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Thursday, February 12, 2015

Never assume all encrusted objects are trash

A few years ago I was searching along the James river in Virginia, close to a US civil war fort. 
I found minnie balls, musket balls, uniform buttons with my metal detector, and broken pottery and clay pipes using my "Twin optical scanners" along the river bank. 
Just before calling it quits for the day, I recovered an encrusted iron object using my Minelab Sovereign GT in the all metals search mode. 
The encrusted object looked like a large old bolt or possible door handle, but like any other piece of trash I recover on a site with a little history, it was taken away for further identification.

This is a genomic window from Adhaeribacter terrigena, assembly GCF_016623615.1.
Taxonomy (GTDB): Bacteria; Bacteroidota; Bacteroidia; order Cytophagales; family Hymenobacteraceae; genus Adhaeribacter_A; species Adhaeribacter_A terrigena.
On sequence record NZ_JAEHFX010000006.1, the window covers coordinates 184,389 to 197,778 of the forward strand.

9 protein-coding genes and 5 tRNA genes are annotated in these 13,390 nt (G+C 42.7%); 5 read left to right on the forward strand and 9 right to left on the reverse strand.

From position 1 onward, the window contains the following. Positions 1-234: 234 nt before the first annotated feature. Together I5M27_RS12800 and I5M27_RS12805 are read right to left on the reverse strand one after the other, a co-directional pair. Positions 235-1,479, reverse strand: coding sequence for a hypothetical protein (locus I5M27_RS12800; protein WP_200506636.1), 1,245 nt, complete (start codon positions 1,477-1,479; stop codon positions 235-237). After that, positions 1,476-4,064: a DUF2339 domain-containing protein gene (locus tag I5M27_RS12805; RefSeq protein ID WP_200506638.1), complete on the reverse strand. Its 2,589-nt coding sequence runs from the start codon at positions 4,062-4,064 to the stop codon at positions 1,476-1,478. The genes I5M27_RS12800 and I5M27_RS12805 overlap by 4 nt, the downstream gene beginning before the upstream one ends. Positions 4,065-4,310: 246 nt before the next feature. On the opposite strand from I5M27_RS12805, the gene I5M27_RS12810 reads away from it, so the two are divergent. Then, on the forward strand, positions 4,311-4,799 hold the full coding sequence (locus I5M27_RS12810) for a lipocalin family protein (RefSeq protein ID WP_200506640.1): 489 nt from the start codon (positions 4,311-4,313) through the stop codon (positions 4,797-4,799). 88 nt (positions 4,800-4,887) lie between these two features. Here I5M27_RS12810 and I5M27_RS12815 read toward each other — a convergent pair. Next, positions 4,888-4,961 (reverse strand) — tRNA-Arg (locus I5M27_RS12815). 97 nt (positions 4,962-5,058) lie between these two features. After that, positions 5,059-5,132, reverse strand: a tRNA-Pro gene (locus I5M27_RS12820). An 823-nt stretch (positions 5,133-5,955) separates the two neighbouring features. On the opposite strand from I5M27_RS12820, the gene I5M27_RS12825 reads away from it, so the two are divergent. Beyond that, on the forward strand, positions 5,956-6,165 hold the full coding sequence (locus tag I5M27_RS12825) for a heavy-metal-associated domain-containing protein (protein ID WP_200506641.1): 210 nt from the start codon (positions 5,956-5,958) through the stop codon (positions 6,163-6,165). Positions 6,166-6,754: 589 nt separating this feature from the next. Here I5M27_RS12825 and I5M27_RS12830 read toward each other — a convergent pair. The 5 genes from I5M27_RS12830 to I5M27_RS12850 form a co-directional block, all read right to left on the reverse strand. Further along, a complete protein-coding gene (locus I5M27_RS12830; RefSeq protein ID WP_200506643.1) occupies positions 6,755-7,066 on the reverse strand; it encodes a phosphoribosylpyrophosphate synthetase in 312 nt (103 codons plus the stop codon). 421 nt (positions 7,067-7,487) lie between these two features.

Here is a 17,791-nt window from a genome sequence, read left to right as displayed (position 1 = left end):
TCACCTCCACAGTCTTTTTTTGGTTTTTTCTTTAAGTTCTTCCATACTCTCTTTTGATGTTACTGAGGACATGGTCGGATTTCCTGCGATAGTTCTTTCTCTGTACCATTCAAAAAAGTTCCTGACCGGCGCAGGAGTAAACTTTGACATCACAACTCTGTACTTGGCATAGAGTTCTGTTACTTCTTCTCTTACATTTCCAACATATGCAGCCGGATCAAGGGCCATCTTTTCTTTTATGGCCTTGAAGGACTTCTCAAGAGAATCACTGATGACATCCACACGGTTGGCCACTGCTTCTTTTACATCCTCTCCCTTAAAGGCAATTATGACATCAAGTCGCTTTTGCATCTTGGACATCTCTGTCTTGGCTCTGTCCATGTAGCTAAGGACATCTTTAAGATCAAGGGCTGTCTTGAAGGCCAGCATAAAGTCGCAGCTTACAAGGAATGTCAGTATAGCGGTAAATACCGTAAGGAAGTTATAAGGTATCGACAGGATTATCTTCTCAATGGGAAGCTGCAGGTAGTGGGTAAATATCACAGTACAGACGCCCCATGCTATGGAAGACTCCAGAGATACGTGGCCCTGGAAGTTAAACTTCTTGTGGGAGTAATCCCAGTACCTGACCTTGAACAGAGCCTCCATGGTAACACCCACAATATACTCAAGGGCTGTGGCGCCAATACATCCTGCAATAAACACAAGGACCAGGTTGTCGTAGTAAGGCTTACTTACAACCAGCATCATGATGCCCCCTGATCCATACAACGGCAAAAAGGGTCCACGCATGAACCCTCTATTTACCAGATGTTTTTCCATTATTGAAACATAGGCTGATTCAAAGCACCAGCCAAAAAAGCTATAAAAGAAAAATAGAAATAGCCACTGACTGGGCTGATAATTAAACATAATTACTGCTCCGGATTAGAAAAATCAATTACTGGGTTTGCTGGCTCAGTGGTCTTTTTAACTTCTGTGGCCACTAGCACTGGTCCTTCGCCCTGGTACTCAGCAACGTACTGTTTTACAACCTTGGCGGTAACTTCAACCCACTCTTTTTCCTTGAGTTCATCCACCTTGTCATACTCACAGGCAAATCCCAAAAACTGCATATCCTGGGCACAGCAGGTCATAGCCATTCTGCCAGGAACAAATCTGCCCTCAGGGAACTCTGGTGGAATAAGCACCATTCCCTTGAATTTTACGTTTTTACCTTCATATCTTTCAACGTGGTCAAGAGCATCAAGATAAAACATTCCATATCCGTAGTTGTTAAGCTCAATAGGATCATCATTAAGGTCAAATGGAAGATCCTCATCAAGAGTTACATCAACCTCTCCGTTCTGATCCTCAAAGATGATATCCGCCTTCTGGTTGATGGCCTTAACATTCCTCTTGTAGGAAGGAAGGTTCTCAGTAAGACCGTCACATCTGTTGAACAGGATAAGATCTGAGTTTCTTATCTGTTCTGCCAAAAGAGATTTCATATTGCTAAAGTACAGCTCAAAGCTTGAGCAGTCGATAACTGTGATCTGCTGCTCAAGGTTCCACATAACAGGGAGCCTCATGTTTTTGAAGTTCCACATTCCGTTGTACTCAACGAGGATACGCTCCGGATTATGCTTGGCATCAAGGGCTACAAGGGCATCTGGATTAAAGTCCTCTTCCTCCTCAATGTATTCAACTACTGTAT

I always take my trash home, instead of dropping it back in the hole and covering it back up. 
This saves wasting valuable time digging the same trash target,  it also helps to cut down on the chances of trash targets masking good targets. 
In the case of the crusty and rusty looking bolt from the Virginia field, my choice to take trash home turned out to be the correct call. 
The longer encrusted iron piece crumbled off, after I accidentally dropped the encrusted object in a wash basin while rinsing it off. 
This US civil war iron canister shot popped out of the other encrusted round end, a sweet sight for sure. 

I could have easily thrown this cool civil war relic away when I first recovered it,  not knowing what was hidden in the encrusted outer casing. 
Previous experiences with finding encrusted gold class rings and Spanish treasure coins has taught me to always take any trash from the site for further inspection. 
I should also add that this is the reason why I always prefer to search in all metal at sites that may contain old coins or artifacts. 

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